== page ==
Armenia, Azerbaijan agree to end fight in Nagorno-Karabakh

Armenia, Azerbaijan agree to end fight in Nagorno-Karabakh

Armenia, Azerbaijan agree to end fight in Nagorno-Karabakh

Armenia and Azerbaijan announced an agreement early on Nov. 10 to halt fighting over the Nagorno-Karabakh region of Azerbaijan under a pact signed with Russia that calls for the deployment of nearly 2,000 Russian peacekeepers and territorial concessions.

Nagorno-Karabakh has been under the control of ethnic Armenian forces backed by Armenia since a 1994 truce ended a separatist war in which an estimated 30,000 people died. Sporadic clashes occurred since then, and full-scale fighting began on Sept. 27.

Several cease-fires had been called but were almost immediately violated. However, the agreement announced early on Nov. 10 appeared more likely to take hold because Azerbaijan has made significant advances, including taking control of the strategically key city of Shushi on Nov. 8.

Armenian Prime Minister Nikol Pashinian said on Facebook that calling an end to the fight was "extremely painful for me personally and for our people."

The agreement calls for Armenian forces to turn over control of some areas it held outside the borders of Nagorno-Karabakh, including the eastern district of Agdam. That area carries strong symbolic weight for Azerbaijan because its main city, also called Agdam, was thoroughly pillaged, and the only building remaining intact is the city's mosque.

Armenians will also turn over the Lachin region, which holds the main road leading from Nagorno-Karabakh to Armenia. The agreement calls for the road, the so-called Lachin Corridor, to remain open and be protected by Russian peacekeepers.

Russian peacekeeping troops deployed to the war-ravaged enclave in the early hours of Nov. 10 as part of a the ceasefire deal.

The Russian defense ministry said it had started deploying 1,960 servicemen, who were en route to an unnamed airbase to be airlifted along with their equipment and vehicles.

The agreement also calls for transport links to be established through Armenia linking Azerbaijan and its western exclave of Nakhcivan, which is surrounded by Armenia, Iran and Turkey.

Azerbaijani forces on Nov. 9 shot down a Russian helicopter that was flying over Armenia near the border with Nakhchivan, killing two servicemen. Azerbaijan's foreign ministry said the helicopter was flying low and "in the context of these factors and in light of the tense situation in the region and increased combat readiness in connection with possible provocations of the Armenian side, the duty combat crew decided to open fire to kill."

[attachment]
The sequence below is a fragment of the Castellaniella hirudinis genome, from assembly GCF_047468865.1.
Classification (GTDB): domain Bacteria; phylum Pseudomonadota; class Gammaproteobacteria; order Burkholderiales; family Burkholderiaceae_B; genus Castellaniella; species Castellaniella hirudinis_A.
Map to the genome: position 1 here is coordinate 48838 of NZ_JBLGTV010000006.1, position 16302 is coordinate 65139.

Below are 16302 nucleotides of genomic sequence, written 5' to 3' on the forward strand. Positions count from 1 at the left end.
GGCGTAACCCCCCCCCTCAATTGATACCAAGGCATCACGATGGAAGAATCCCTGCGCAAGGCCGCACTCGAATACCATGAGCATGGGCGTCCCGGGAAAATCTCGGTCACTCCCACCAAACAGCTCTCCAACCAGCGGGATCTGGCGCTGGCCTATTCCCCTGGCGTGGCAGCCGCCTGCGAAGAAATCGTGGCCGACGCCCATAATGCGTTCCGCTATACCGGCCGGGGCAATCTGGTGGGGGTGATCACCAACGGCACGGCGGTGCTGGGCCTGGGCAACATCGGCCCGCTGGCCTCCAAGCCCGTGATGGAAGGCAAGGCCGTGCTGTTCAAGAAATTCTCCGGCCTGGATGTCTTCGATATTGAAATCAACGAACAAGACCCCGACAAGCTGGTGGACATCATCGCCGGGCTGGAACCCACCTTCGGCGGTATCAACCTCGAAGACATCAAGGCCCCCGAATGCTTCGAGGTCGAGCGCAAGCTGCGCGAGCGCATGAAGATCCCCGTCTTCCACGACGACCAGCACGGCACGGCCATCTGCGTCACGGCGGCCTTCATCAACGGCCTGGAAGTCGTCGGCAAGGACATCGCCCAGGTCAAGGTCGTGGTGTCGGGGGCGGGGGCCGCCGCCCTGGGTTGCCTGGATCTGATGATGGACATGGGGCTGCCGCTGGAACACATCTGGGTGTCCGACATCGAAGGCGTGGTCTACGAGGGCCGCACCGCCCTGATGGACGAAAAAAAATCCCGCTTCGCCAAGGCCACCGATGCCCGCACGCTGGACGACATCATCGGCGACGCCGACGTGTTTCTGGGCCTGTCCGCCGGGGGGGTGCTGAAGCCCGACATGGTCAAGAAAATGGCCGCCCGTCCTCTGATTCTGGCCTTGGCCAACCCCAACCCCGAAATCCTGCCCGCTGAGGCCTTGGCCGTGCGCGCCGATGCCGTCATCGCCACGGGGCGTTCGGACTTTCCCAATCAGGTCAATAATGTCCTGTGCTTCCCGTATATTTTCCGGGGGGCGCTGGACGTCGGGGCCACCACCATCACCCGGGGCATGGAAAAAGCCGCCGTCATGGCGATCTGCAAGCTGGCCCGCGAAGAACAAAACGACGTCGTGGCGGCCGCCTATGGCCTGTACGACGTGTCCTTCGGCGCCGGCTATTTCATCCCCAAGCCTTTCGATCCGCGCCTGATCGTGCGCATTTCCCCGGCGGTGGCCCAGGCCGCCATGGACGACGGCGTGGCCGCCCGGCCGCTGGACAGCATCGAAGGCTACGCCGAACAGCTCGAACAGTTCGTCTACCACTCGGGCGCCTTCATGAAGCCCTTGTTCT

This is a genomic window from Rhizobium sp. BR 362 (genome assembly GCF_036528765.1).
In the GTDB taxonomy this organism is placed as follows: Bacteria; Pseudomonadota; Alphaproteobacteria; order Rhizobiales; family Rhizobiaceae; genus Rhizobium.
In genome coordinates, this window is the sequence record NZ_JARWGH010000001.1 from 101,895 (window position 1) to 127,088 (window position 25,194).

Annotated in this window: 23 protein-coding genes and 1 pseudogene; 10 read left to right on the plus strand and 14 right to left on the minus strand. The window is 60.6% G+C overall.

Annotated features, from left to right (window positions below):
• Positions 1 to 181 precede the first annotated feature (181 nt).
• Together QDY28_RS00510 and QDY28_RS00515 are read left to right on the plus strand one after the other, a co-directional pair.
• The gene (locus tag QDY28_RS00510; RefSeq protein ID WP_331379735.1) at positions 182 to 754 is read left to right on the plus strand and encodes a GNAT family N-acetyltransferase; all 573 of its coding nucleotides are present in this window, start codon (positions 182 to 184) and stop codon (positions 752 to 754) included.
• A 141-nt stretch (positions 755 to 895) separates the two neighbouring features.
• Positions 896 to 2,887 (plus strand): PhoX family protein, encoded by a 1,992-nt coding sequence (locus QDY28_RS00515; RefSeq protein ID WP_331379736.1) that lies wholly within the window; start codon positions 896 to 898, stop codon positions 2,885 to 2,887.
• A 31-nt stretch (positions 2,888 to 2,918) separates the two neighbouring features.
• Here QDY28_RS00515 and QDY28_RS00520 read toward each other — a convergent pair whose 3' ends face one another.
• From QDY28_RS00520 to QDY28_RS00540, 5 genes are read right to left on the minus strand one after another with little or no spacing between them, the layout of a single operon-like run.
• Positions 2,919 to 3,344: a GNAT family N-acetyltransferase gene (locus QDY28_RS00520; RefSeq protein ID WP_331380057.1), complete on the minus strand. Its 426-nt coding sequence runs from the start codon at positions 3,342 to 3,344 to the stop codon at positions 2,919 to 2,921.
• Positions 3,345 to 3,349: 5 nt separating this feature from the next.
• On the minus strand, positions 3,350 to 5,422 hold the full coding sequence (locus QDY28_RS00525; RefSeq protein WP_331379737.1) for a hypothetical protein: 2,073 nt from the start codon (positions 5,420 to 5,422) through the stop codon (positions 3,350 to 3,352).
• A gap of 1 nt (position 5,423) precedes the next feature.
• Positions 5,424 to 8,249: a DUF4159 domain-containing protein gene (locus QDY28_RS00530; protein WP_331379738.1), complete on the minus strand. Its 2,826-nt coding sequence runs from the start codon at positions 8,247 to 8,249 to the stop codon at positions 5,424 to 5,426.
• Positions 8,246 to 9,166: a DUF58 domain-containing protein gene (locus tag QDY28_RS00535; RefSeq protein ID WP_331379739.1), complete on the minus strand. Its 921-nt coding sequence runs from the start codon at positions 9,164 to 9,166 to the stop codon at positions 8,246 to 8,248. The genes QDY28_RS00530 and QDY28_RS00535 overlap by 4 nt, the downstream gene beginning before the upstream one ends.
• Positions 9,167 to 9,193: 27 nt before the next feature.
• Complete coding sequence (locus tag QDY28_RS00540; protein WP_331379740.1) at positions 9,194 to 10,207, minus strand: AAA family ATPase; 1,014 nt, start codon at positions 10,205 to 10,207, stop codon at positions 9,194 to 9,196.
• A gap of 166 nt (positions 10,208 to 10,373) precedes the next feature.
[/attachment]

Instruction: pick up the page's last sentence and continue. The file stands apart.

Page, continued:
The seizure of Shushi, which Azerbaijani President Ilham Aliyev claimed on Nov. 8 and was confirmed by Nagorno-Karabakh's presidential spokesman on Nov. 9, gave Azerbaijan a significant strategic advantage. The city is positioned on heights overlooking the regional capital of Stepanakert, 10 kilometers to the north.

Anger in Armenia

But the agreement sparked outrage in Armenia, with angry protesters storming the government headquarters in the capital Yerevan where they ransacked offices and broke windows.     

Many were shouting: "We won't give up our land!"

Some of them broke into the main government building, saying they were searching for Pashinian, who apparently had already departed.

Azerbaijan achieved 'sacred success': Turkey 

Turkey said on Nov. 10 that a deal to end more than a month of fighting in Nagorno-Karabakh had secured important gains for its close ally Azerbaijan in the conflict with Armenia.

"The brotherly Azerbaijan has achieved an important gain on the battleground and table. I sincerely congratulate this sacred success," Turkey's Foreign Minister Mevlüt Çavuşoğlu said on Twitter.

"We will continue to be one nation, one spirit with our Azeri brothers."

Turkey had accused Armenia of occupying Azerbaijani lands and vowed full solidarity with Azerbaijan, with which it has close ethnic Turkic ties.